Constipation means different things to different people. For many people, it simply means infrequent passage of feces. For others, however, it means hard stools, difficulty passing them (straining), or a sense of incomplete emptying after a bowel movement. The cause of each of these symptoms of constipation vary, so the approach to each should be tailored to each specific patient.Constipation also can alternate with diarrhea. This pattern commonly occurs as part of the irritable bowel syndrome (IBS). At the extreme end of the spectrum for it is fecal impaction, which is when the stool hardens in the rectum and prevents the passage of it (although occasionally diarrhea may occur even with obstruction due to colonic fluid leaking around the impacted stool).
It is important to distinguish acute (recent onset) constipation from chronic (long duration) constipation. Acute constipation requires urgent assessment because a serious medical illness may be the underlying cause (for example, tumors of the colon). It also requires an immediate assessment if it is accompanied by symptoms such as rectal bleeding, abdominal pain and cramps, nausea and vomiting, and involuntary loss of weight. The evaluation of chronic constipation may not be urgent, particularly if simple measures bring relief.
It’s like taking a small nap! All you will feel is a small needle prick during your preparation for the procedure. The entire surgery takes about 30 minutes.
You will normally be able to start drinking water shortly after the procedure and can start eating as soon as you are hungry. You will be able to get out of bed a few hours after surgery. You are likely to have some pain after the procedure that is easily controlled with painkillers. You can expect a small amount of bleeding and wearing a pad will protect your clothes from getting soiled.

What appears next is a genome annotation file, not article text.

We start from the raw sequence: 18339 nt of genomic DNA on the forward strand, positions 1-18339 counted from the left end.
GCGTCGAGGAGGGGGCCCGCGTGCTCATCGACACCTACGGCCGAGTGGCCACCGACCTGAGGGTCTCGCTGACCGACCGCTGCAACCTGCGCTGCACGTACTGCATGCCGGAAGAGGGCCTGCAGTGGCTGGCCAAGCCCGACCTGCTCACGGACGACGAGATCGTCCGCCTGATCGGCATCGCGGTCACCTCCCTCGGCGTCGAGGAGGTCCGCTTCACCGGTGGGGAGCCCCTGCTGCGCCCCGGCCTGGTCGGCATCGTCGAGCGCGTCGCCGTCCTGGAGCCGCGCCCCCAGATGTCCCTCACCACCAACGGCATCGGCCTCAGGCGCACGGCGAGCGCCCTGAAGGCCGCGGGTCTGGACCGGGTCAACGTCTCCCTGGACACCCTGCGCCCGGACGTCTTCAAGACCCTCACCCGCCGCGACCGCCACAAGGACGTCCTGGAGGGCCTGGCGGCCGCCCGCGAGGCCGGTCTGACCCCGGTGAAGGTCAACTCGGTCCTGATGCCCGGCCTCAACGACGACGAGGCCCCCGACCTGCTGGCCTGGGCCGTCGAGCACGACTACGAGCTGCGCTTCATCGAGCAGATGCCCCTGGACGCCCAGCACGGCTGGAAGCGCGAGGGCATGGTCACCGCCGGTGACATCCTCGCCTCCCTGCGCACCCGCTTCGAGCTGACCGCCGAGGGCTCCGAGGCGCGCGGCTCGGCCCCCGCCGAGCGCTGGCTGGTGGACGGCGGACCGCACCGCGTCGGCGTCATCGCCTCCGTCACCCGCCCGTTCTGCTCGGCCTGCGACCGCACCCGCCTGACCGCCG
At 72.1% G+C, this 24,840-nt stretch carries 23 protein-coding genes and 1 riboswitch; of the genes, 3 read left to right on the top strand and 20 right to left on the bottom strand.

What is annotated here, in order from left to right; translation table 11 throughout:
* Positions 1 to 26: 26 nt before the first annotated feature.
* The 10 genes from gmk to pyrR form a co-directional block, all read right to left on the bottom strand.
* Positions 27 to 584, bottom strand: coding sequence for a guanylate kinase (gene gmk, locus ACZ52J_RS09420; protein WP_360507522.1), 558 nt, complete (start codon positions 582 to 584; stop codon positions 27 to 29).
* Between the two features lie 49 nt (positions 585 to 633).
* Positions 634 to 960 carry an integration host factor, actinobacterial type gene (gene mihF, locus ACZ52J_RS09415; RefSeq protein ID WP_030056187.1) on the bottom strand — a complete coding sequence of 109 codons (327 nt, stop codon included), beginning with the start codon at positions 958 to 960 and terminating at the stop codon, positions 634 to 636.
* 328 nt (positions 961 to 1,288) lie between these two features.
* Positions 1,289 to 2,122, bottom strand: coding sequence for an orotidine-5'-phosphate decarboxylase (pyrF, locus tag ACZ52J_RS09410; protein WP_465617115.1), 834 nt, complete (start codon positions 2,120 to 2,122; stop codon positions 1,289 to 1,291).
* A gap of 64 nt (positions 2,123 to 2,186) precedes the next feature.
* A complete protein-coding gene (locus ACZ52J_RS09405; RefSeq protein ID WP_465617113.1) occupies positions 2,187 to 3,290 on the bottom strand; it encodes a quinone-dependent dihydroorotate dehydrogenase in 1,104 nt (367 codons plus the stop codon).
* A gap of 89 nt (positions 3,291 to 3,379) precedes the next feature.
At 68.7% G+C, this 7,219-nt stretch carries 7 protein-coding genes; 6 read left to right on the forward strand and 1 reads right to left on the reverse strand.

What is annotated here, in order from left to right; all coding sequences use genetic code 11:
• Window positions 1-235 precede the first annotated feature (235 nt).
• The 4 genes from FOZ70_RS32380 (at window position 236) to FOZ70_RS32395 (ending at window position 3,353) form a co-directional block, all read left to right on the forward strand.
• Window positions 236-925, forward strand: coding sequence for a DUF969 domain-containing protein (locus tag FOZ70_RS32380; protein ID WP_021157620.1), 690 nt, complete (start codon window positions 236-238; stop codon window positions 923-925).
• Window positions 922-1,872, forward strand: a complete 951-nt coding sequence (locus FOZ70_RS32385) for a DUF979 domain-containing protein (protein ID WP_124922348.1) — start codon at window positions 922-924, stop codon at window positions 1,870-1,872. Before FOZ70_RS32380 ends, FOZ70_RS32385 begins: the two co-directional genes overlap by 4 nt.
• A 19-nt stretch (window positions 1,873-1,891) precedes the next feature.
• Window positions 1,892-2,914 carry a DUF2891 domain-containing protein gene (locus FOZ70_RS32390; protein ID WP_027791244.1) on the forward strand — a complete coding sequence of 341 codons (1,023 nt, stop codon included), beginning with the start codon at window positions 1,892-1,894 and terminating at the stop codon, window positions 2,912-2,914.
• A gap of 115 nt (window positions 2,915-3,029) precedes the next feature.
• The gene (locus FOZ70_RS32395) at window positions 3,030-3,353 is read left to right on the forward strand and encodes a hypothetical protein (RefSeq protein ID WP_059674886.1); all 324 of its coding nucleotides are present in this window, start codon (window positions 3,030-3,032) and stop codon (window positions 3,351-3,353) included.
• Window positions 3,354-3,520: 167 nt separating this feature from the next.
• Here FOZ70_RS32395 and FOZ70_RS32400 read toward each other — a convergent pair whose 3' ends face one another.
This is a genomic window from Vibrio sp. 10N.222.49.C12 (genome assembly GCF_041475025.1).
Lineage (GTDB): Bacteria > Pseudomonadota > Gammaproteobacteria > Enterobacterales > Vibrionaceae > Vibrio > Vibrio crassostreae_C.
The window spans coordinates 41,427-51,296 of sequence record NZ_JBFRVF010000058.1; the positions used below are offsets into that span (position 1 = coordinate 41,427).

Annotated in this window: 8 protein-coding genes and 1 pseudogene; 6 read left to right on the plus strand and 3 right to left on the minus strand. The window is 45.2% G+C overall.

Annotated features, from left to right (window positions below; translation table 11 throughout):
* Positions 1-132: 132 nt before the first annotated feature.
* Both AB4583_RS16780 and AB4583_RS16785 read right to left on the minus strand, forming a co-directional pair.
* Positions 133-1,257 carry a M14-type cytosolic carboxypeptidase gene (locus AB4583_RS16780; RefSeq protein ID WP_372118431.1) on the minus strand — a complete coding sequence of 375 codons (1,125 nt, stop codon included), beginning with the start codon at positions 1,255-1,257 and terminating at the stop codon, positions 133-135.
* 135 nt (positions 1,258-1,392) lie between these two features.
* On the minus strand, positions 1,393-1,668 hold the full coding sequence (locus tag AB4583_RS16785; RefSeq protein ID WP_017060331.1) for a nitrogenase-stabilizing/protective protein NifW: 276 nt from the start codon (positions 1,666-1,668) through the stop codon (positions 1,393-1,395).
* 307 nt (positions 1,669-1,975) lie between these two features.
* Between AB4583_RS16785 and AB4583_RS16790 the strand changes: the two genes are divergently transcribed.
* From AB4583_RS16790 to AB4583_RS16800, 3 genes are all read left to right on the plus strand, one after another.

If your operation is planned as a day care procedure you can go home as soon as the effect of the anaesthetic has worn off, you have passed urine and you are comfortable, eating and drinking. Since a general anaesthetic is used, it is advisable that a responsible adult take you home and stay with you for 24 hours.Before you are discharged you will be advised about post-operative care, painkillers and laxatives.
You will normally open your bowels within 2-3 days of your operation. This may be uncomfortable at first and there could be a sense of ‘urgency’ (need to rush to the toilet). You may notice mild blood loss after each bowel movement but this will gradually reduce over the next few days. Maintain hygiene, and wash and keep the operation site clean. It is important to maintain a regular bowel movement that should be well formed but soft. You may need to take prescribed laxatives for 2-4 weeks. Eating a high fibre diet and increasing water/fluid intake will help.